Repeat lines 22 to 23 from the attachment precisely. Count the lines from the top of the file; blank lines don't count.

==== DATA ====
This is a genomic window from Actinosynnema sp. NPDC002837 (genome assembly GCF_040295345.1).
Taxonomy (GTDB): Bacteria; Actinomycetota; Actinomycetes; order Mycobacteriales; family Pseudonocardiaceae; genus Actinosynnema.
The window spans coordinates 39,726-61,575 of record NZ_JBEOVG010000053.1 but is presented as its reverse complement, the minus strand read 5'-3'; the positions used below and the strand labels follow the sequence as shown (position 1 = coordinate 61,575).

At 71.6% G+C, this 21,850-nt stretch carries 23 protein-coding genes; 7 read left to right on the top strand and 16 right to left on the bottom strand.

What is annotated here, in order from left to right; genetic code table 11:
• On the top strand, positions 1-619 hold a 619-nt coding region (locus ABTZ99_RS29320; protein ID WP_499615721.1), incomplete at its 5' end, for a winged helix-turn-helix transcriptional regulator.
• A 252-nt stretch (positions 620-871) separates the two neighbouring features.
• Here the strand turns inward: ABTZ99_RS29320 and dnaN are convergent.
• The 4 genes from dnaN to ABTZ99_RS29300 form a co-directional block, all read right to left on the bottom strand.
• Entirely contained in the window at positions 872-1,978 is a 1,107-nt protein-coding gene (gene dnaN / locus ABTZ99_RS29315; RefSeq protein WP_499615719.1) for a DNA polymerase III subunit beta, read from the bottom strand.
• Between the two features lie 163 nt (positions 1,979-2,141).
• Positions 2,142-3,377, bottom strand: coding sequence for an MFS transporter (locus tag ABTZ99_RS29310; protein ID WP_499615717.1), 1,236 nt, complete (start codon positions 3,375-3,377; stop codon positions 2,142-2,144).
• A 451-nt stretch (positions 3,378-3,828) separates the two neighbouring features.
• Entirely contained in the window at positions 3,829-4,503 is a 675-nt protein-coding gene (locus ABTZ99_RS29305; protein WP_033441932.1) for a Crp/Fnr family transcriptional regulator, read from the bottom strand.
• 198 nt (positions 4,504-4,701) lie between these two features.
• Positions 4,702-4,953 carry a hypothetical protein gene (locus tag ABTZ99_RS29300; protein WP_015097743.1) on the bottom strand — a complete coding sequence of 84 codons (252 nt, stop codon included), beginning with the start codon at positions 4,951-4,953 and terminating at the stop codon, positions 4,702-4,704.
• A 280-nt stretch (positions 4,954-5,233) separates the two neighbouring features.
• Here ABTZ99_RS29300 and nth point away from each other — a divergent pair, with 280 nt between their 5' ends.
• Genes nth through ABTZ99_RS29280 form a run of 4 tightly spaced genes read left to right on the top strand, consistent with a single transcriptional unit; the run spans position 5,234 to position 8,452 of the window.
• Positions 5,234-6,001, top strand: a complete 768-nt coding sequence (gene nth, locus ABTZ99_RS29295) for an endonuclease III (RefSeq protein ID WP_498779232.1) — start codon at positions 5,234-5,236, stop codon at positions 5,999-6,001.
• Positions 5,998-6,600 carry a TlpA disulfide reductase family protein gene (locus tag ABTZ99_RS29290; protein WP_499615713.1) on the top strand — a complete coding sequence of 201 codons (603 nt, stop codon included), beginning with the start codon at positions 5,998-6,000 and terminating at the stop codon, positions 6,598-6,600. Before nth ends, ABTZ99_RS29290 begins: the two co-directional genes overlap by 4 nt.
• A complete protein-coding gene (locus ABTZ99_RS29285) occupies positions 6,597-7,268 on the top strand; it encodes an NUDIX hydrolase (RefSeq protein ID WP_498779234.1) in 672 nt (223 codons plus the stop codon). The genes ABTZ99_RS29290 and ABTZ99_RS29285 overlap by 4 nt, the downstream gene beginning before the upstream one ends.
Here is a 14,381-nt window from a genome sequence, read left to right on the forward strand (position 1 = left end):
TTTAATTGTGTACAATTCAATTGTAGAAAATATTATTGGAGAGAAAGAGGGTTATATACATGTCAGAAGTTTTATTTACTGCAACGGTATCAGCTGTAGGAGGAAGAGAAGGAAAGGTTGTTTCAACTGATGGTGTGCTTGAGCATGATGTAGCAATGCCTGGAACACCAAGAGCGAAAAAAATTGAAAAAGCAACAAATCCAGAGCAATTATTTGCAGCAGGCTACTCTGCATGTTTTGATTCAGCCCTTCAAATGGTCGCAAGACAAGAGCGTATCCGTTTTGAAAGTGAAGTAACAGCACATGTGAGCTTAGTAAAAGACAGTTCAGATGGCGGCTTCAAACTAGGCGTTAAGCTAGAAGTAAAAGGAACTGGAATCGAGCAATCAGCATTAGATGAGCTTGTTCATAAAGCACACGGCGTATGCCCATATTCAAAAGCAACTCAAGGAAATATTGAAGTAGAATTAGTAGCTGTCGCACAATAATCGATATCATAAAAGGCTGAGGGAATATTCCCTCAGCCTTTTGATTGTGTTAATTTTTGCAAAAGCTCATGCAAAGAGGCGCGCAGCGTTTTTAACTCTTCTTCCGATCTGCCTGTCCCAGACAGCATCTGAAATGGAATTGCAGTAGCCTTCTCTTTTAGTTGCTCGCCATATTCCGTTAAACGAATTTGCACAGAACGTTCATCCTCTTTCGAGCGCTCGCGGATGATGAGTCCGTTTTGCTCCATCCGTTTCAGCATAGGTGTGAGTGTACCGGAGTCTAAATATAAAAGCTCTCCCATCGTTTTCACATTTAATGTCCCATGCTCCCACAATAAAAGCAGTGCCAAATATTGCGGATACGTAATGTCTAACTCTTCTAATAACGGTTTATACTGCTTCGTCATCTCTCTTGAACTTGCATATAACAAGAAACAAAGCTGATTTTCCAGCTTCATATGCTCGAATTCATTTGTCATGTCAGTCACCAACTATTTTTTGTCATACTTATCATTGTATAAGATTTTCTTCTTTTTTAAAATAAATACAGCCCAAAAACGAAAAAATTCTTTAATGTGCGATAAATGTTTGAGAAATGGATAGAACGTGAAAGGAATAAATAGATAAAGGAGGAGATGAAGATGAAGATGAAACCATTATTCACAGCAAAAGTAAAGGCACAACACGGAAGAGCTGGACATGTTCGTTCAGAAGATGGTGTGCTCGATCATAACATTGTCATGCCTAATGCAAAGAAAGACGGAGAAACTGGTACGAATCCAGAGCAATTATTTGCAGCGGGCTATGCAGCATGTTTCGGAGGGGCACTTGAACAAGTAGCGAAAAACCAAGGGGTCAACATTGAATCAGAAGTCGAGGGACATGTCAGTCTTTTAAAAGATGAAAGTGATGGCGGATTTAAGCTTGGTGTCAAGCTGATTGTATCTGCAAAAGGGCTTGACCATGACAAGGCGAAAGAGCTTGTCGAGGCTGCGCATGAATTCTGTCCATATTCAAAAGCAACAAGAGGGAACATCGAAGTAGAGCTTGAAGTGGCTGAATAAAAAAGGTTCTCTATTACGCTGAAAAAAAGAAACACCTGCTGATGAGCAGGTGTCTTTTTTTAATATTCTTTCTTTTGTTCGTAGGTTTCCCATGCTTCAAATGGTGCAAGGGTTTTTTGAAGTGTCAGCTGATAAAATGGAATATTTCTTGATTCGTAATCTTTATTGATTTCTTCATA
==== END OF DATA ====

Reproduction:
• A complete protein-coding gene (locus ABTZ99_RS29285) occupies positions 6,597-7,268 on the top strand; it encodes an NUDIX hydrolase (RefSeq protein ID WP_498779234.1) in 672 nt (223 codons plus the stop codon). The genes ABTZ99_RS29290 and ABTZ99_RS29285 overlap by 4 nt, the downstream gene beginning before the upstream one ends.
Here is a 14,381-nt window from a genome sequence, read left to right on the forward strand (position 1 = left end):